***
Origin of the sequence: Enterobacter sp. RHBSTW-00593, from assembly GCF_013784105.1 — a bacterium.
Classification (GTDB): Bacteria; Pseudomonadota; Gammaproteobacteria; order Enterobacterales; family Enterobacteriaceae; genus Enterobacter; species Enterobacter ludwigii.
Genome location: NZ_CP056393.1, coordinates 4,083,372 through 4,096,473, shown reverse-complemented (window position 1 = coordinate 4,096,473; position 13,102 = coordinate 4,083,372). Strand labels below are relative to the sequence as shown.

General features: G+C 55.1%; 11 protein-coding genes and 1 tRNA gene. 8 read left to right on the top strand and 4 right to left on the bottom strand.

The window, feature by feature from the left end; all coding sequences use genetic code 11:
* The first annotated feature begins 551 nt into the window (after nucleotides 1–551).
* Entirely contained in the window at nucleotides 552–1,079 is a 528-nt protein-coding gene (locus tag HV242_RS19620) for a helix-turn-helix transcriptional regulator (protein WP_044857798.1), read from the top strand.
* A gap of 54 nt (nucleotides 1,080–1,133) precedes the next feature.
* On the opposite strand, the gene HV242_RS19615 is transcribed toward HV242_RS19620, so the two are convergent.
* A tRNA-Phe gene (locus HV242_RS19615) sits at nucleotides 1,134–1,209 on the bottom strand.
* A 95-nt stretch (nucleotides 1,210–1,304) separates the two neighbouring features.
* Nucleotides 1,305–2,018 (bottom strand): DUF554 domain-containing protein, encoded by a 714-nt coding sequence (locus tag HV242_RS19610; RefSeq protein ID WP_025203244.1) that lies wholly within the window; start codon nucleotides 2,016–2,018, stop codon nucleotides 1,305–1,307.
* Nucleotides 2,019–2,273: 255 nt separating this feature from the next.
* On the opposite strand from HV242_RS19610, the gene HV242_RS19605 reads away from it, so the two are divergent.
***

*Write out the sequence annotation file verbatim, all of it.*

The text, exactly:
Origin of the sequence: Enterobacter sp. RHBSTW-00593, from assembly GCF_013784105.1 — a bacterium.
Classification (GTDB): Bacteria; Pseudomonadota; Gammaproteobacteria; order Enterobacterales; family Enterobacteriaceae; genus Enterobacter; species Enterobacter ludwigii.
Genome location: NZ_CP056393.1, coordinates 4,083,372 through 4,096,473, shown reverse-complemented (window position 1 = coordinate 4,096,473; position 13,102 = coordinate 4,083,372). Strand labels below are relative to the sequence as shown.

General features: G+C 55.1%; 11 protein-coding genes and 1 tRNA gene. 8 read left to right on the top strand and 4 right to left on the bottom strand.

The window, feature by feature from the left end; all coding sequences use genetic code 11:
* The first annotated feature begins 551 nt into the window (after nucleotides 1–551).
* Entirely contained in the window at nucleotides 552–1,079 is a 528-nt protein-coding gene (locus tag HV242_RS19620) for a helix-turn-helix transcriptional regulator (protein WP_044857798.1), read from the top strand.
* A gap of 54 nt (nucleotides 1,080–1,133) precedes the next feature.
* On the opposite strand, the gene HV242_RS19615 is transcribed toward HV242_RS19620, so the two are convergent.
* A tRNA-Phe gene (locus HV242_RS19615) sits at nucleotides 1,134–1,209 on the bottom strand.
* A 95-nt stretch (nucleotides 1,210–1,304) separates the two neighbouring features.
* Nucleotides 1,305–2,018 (bottom strand): DUF554 domain-containing protein, encoded by a 714-nt coding sequence (locus tag HV242_RS19610; RefSeq protein ID WP_025203244.1) that lies wholly within the window; start codon nucleotides 2,016–2,018, stop codon nucleotides 1,305–1,307.
* Nucleotides 2,019–2,273: 255 nt separating this feature from the next.
* On the opposite strand from HV242_RS19610, the gene HV242_RS19605 reads away from it, so the two are divergent.